Better Late Than

In true Karen fashion, I’ve neglected to blog without much explanation. I could say I’ve been super busy, running to and fro, working nutty hours, forgoing sleep and rest. Oh wait, I used that excuse last time.

The only solace I can offer you, dear reader (note the lack of plural), is that when all else fails, I’m usually micro-blogging on Twitter. Need updates on my coffee habits? Read about the tragic loss of my Moleskine? Feel enraged over the unjust thievery of the Snuggie that was rightfully mine? All detailed in 140 characters on Twitter. Your excitement is palpable.

As to what I’ve been up to, well, let’s just say life. I’ve delved into a new project and have traveled here and there. Visitors are constantly coming and going. The free weekends I have I use to sleep or catch up with friends in the city (We really do have to – and I’m sorry for using this – pencil each other in). I was determined to update the blog over Thanksgiving break in Richmond (I had a week – a week!), but instead I caught up with friends and family. More Rock Band than actual writing was had, and I can’t say I regret it. To top it all off, I have to make time for visits by the hoodie-clad gentleman in this post.

Which brings me to now. Er, October. On a beautiful fall day, I took Lola and Phil to Central Park. Last fall I was a few weeks too late, and the trees were bare. This year, as soon as color returned to my neighborhood I grabbed my necessities – boy, dog, and camera – and headed out the door.

I’m notorious for my horrible sense of direction, and the only time it’s forgivable is when I’m in exploration mode. I pretend I mean to walk in circles, pass the same bush five times, and say, “Oh hey, that’s a neat bridge!” even after the fourth encounter.

Luckily, each Central Park visit is never like the last.

Though I love capturing passersby, Lola and Phil are my favorite photo subjects because they don’t mind when I trail them like a creeper. There’s also something about unapologetically invading someone’s space that’s so damn satisfying.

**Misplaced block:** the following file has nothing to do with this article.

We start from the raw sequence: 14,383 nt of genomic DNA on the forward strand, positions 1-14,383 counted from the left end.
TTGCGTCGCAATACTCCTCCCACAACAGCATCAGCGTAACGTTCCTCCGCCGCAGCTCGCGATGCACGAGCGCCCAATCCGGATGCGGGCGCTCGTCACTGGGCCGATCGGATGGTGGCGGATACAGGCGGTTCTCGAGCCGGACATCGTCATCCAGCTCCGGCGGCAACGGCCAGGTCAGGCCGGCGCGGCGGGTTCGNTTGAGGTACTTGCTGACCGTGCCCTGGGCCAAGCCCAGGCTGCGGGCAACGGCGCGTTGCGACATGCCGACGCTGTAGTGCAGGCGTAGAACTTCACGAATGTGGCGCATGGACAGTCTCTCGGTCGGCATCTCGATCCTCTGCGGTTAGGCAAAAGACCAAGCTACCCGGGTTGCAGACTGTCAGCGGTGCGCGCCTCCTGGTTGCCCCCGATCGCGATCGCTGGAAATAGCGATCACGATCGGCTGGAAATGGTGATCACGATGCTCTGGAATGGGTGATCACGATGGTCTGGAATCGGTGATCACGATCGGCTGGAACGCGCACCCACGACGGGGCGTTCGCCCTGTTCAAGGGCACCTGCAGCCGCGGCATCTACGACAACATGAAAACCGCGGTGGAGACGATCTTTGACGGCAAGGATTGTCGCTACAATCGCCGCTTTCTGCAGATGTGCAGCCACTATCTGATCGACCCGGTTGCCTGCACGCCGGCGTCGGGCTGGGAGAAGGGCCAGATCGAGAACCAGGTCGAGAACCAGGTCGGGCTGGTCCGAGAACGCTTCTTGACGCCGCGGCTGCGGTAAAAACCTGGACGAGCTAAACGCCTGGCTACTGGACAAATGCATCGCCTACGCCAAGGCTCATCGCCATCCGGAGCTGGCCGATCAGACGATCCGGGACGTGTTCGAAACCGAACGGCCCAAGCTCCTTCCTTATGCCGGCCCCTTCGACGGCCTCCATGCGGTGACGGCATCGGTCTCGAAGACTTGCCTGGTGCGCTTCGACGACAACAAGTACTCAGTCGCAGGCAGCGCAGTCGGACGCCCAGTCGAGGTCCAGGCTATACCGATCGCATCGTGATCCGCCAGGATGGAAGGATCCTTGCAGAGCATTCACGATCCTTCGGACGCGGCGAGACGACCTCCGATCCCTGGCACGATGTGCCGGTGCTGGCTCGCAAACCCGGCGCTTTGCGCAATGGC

It’s so easy to lose all photo skills, at least in my case, after taking extended breaks. Some pictures were crooked or awkwardly cut off extremities, and I reluctantly banished them to the junk folder. This one survived, thanks to color.

To everyone else, Lola’s a hyper ball of fluff. When Phil’s around, she’s his shadow.

Setting up for her favorite pastime.

Score!

What’s that, girl? Timmy fell down the well?

Manhattan envy.

Central Park, un-blossomed


I leave for Toronto in a day and a half.

I haven’t packed. I don’t know where I’m staying (Well, my friends do, but I’ve neglected to ask. We’re also flying in on different days). Don’t ask me why I’m leaving New York’s somewhat chilly weather for Toronto’s somewhat chilly weather. But here and there, warm weather creeps in (At times it oddly feels like summer).

It never lasts.

Good news is, the warmth has dragged people out from their caves. Weekends are filling up. Work is picking up. Things are happening. Everyone is nicer, in a way New Yorkers are not supposed to be (For the record, I haven’t encountered a particularly mean New Yorker, born and bred or otherwise). They hold doors, let you sit on the train and even sing a jingle or two while skipping to the subway. Or maybe that’s just me.

I haven’t laid out an itinerary for Toronto, but I’ll be sure to document it here. For now, here’s Central Park, un-blossomed.

I did manage to take pictures of non-cherry blossom things that day.

I focused on color.

And people.

There was something funny about a Zamboni on an extremely warm day.

And a guy smirking while a strange girl took his picture.

Crowds gathered around the mystery bagpiper under the bridge.

There were buckets on heads.

Some peace and quiet, too.

People openly loved.

Finally, notice the sign. Notice the legs behind the sign.

The Cherry Blossom Hunt

“You’re sure enjoying that book.”

I looked to my left, and there he was. Sitting on a patch of grass not too far from my patch of grass, this unidentified stater of the obvious had been there for who knows how long, apparently watching me read.